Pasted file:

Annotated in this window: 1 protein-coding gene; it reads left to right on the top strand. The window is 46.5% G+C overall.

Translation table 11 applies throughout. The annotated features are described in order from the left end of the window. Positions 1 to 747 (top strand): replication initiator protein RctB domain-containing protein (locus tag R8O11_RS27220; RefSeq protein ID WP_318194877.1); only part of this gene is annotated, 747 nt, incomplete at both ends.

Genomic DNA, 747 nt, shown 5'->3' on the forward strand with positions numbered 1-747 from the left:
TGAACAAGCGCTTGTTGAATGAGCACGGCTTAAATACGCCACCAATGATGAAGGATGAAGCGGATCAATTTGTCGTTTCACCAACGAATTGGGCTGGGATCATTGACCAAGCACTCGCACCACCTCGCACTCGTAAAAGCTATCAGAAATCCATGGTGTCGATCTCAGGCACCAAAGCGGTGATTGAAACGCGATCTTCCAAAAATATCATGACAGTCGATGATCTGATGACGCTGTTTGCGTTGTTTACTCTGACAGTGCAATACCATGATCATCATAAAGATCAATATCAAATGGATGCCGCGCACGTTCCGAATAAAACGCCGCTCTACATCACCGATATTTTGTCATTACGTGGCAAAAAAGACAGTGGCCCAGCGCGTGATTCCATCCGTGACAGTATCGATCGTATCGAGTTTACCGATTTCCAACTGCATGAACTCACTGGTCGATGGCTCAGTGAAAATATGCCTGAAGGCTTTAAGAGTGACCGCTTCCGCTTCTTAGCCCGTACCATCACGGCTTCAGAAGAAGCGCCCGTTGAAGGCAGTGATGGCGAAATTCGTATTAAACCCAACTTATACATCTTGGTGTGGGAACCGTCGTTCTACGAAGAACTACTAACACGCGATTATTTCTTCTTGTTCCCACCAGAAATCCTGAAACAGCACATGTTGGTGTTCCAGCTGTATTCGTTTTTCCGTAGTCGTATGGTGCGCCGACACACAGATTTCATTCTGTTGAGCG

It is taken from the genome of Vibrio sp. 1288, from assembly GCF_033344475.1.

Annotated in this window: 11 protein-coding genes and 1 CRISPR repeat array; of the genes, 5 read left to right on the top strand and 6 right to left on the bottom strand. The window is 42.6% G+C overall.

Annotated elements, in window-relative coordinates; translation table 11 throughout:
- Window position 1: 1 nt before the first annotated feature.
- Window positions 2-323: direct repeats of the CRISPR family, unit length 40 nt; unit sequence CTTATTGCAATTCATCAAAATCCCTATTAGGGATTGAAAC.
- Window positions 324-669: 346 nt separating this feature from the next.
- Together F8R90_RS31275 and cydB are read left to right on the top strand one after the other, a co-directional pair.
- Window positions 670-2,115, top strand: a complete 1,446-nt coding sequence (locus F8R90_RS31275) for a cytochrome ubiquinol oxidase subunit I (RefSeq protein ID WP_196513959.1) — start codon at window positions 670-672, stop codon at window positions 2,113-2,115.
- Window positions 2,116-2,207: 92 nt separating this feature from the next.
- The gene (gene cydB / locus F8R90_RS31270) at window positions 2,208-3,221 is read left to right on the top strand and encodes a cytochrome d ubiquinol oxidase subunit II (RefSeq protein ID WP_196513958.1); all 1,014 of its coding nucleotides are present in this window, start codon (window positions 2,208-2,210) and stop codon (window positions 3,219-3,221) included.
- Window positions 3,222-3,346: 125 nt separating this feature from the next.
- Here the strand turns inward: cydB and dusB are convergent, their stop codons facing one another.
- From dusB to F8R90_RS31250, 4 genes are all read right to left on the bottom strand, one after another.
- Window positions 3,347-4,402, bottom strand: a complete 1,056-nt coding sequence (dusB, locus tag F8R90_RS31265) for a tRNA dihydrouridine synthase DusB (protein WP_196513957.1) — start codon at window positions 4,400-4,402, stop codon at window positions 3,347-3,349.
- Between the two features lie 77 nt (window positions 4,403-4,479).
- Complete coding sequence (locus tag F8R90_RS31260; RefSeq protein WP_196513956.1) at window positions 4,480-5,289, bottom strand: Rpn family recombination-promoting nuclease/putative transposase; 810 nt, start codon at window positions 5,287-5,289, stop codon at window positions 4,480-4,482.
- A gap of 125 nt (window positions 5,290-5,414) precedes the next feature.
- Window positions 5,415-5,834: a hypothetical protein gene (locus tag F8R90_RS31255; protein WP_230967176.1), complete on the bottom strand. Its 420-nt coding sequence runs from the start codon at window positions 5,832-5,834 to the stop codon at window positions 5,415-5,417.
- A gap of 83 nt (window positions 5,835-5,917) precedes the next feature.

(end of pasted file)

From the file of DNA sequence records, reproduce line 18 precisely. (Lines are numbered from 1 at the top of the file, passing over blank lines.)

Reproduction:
- Window positions 3,347-4,402, bottom strand: a complete 1,056-nt coding sequence (dusB, locus tag F8R90_RS31265) for a tRNA dihydrouridine synthase DusB (protein WP_196513957.1) — start codon at window positions 4,400-4,402, stop codon at window positions 3,347-3,349.